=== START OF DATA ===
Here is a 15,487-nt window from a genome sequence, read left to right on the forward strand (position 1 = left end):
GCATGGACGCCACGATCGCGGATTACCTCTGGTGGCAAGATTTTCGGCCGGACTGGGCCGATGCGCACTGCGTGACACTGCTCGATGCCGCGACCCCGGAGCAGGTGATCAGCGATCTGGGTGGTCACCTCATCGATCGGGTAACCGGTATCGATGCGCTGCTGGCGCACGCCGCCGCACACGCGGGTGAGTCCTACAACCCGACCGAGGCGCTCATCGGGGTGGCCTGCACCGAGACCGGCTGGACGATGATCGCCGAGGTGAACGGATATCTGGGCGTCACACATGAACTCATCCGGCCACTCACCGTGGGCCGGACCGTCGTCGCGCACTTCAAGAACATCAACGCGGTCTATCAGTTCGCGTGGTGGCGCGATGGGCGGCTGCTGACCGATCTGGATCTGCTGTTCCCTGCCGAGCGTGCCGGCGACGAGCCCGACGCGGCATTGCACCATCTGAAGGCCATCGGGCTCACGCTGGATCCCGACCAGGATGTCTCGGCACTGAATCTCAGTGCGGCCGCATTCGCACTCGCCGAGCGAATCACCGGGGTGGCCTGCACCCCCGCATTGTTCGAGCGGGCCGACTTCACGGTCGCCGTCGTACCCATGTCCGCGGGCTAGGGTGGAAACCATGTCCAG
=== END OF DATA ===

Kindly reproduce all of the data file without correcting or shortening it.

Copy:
Here is a 15,487-nt window from a genome sequence, read left to right on the forward strand (position 1 = left end):
GCATGGACGCCACGATCGCGGATTACCTCTGGTGGCAAGATTTTCGGCCGGACTGGGCCGATGCGCACTGCGTGACACTGCTCGATGCCGCGACCCCGGAGCAGGTGATCAGCGATCTGGGTGGTCACCTCATCGATCGGGTAACCGGTATCGATGCGCTGCTGGCGCACGCCGCCGCACACGCGGGTGAGTCCTACAACCCGACCGAGGCGCTCATCGGGGTGGCCTGCACCGAGACCGGCTGGACGATGATCGCCGAGGTGAACGGATATCTGGGCGTCACACATGAACTCATCCGGCCACTCACCGTGGGCCGGACCGTCGTCGCGCACTTCAAGAACATCAACGCGGTCTATCAGTTCGCGTGGTGGCGCGATGGGCGGCTGCTGACCGATCTGGATCTGCTGTTCCCTGCCGAGCGTGCCGGCGACGAGCCCGACGCGGCATTGCACCATCTGAAGGCCATCGGGCTCACGCTGGATCCCGACCAGGATGTCTCGGCACTGAATCTCAGTGCGGCCGCATTCGCACTCGCCGAGCGAATCACCGGGGTGGCCTGCACCCCCGCATTGTTCGAGCGGGCCGACTTCACGGTCGCCGTCGTACCCATGTCCGCGGGCTAGGGTGGAAACCATGTCCAG